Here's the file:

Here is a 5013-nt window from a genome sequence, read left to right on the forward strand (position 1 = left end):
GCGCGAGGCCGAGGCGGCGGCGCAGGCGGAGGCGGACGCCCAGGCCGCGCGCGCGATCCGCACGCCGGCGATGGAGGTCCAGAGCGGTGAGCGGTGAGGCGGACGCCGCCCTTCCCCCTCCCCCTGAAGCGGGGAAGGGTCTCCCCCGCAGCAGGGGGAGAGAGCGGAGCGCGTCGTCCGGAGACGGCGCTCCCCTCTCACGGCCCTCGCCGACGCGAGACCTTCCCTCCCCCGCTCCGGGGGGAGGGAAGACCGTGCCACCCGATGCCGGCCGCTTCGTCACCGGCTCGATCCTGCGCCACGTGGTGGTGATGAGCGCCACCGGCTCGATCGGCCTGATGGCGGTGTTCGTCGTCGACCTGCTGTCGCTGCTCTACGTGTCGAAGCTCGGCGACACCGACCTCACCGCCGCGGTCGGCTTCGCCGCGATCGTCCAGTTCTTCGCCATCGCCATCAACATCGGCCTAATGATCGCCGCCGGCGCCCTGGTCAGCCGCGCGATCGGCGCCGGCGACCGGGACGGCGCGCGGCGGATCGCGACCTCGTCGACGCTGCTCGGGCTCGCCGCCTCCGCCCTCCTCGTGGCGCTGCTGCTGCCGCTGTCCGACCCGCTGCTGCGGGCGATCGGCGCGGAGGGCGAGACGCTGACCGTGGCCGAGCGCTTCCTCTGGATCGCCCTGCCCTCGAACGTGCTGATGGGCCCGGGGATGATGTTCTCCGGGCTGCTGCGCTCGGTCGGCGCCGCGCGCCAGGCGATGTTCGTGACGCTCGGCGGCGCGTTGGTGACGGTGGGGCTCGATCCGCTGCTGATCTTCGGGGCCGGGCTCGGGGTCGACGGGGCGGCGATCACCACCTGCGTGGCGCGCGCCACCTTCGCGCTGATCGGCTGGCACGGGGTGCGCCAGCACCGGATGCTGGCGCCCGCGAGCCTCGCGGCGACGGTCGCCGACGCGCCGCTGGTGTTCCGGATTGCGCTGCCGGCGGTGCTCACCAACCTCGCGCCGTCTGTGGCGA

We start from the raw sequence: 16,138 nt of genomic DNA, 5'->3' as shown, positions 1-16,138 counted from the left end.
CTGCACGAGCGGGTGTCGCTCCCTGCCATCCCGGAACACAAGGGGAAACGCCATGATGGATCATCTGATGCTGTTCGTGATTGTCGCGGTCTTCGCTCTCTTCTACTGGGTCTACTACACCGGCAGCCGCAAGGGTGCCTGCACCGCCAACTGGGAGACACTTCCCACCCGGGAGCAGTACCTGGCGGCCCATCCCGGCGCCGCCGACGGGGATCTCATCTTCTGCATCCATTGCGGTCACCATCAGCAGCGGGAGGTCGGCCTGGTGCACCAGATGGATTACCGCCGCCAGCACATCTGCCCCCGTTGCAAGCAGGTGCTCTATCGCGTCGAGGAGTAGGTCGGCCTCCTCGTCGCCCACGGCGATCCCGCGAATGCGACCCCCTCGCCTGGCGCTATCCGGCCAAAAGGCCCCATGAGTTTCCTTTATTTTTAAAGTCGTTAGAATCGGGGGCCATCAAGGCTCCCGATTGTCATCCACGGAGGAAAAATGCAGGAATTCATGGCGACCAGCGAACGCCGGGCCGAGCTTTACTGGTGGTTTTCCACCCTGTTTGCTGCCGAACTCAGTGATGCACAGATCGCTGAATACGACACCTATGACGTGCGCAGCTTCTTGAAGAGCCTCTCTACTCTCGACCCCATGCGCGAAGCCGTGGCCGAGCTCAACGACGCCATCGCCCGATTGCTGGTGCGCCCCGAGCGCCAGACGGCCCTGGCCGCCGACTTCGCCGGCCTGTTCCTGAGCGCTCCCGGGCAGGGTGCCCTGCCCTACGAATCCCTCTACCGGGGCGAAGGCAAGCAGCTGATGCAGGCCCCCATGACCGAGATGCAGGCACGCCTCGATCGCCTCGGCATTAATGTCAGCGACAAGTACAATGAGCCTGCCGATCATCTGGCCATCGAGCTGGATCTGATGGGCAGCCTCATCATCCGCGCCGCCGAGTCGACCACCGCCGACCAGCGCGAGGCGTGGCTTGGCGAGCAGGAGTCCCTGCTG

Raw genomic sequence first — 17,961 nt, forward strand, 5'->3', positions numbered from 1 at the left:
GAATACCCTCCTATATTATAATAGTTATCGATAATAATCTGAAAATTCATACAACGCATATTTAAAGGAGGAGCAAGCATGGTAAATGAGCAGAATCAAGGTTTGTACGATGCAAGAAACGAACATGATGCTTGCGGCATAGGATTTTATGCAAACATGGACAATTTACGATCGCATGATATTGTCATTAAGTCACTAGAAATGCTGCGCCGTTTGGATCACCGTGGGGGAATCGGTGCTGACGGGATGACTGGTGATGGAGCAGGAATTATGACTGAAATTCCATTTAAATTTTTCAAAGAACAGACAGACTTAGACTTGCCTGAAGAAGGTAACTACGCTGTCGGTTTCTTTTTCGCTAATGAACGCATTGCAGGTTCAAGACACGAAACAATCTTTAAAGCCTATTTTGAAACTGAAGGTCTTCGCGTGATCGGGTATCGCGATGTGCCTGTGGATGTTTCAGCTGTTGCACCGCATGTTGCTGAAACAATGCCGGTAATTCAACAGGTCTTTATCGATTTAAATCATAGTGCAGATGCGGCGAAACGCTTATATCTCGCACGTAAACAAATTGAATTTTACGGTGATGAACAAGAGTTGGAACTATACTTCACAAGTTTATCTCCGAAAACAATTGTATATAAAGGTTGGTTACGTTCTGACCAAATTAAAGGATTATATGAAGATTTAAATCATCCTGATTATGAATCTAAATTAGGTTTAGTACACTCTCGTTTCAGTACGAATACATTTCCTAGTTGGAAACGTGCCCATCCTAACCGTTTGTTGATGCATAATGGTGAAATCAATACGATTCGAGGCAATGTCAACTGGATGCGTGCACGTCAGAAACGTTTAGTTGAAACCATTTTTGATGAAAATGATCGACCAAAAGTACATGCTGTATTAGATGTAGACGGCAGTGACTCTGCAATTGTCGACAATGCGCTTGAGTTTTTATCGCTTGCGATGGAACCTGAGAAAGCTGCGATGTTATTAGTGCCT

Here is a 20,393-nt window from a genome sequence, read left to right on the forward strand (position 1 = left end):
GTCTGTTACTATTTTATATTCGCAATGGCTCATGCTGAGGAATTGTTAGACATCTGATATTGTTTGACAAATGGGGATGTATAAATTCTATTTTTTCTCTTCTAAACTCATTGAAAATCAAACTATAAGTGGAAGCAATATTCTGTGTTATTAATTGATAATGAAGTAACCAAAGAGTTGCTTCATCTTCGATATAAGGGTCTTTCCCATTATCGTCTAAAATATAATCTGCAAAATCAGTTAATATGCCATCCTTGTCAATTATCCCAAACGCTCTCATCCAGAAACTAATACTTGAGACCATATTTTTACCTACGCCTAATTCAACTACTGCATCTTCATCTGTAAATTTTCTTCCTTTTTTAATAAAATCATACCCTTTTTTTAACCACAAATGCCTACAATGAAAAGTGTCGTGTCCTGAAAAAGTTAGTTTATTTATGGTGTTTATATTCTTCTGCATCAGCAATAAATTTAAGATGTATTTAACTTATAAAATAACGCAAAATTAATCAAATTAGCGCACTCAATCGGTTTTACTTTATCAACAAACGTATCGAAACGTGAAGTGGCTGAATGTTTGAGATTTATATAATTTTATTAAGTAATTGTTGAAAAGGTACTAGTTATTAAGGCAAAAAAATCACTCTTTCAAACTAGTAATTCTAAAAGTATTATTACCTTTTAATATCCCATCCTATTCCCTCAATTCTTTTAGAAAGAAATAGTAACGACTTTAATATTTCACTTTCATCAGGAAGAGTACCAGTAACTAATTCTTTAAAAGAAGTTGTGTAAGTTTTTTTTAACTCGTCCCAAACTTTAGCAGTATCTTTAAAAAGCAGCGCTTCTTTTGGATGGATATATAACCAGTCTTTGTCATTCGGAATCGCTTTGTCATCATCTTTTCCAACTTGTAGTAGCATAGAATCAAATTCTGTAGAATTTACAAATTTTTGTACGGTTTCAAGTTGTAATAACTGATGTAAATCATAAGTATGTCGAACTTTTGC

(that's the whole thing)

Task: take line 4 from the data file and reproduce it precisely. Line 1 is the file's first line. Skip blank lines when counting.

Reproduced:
CTGCACGAGCGGGTGTCGCTCCCTGCCATCCCGGAACACAAGGGGAAACGCCATGATGGATCATCTGATGCTGTTCGTGATTGTCGCGGTCTTCGCTCTCTTCTACTGGGTCTACTACACCGGCAGCCGCAAGGGTGCCTGCACCGCCAACTGGGAGACACTTCCCACCCGGGAGCAGTACCTGGCGGCCCATCCCGGCGCCGCCGACGGGGATCTCATCTTCTGCATCCATTGCGGTCACCATCAGCAGCGGGAGGTCGGCCTGGTGCACCAGATGGATTACCGCCGCCAGCACATCTGCCCCCGTTGCAAGCAGGTGCTCTATCGCGTCGAGGAGTAGGTCGGCCTCCTCGTCGCCCACGGCGATCCCGCGAATGCGACCCCCTCGCCTGGCGCTATCCGGCCAAAAGGCCCCATGAGTTTCCTTTATTTTTAAAGTCGTTAGAATCGGGGGCCATCAAGGCTCCCGATTGTCATCCACGGAGGAAAAATGCAGGAATTCATGGCGACCAGCGAACGCCGGGCCGAGCTTTACTGGTGGTTTTCCACCCTGTTTGCTGCCGAACTCAGTGATGCACAGATCGCTGAATACGACACCTATGACGTGCGCAGCTTCTTGAAGAGCCTCTCTACTCTCGACCCCATGCGCGAAGCCGTGGCCGAGCTCAACGACGCCATCGCCCGATTGCTGGTGCGCCCCGAGCGCCAGACGGCCCTGGCCGCCGACTTCGCCGGCCTGTTCCTGAGCGCTCCCGGGCAGGGTGCCCTGCCCTACGAATCCCTCTACCGGGGCGAAGGCAAGCAGCTGATGCAGGCCCCCATGACCGAGATGCAGGCACGCCTCGATCGCCTCGGCATTAATGTCAGCGACAAGTACAATGAGCCTGCCGATCATCTGGCCATCGAGCTGGATCTGATGGGCAGCCTCATCATCCGCGCCGCCGAGTCGACCACCGCCGACCAGCGCGAGGCGTGGCTTGGCGAGCAGGAGTCCCTGCTG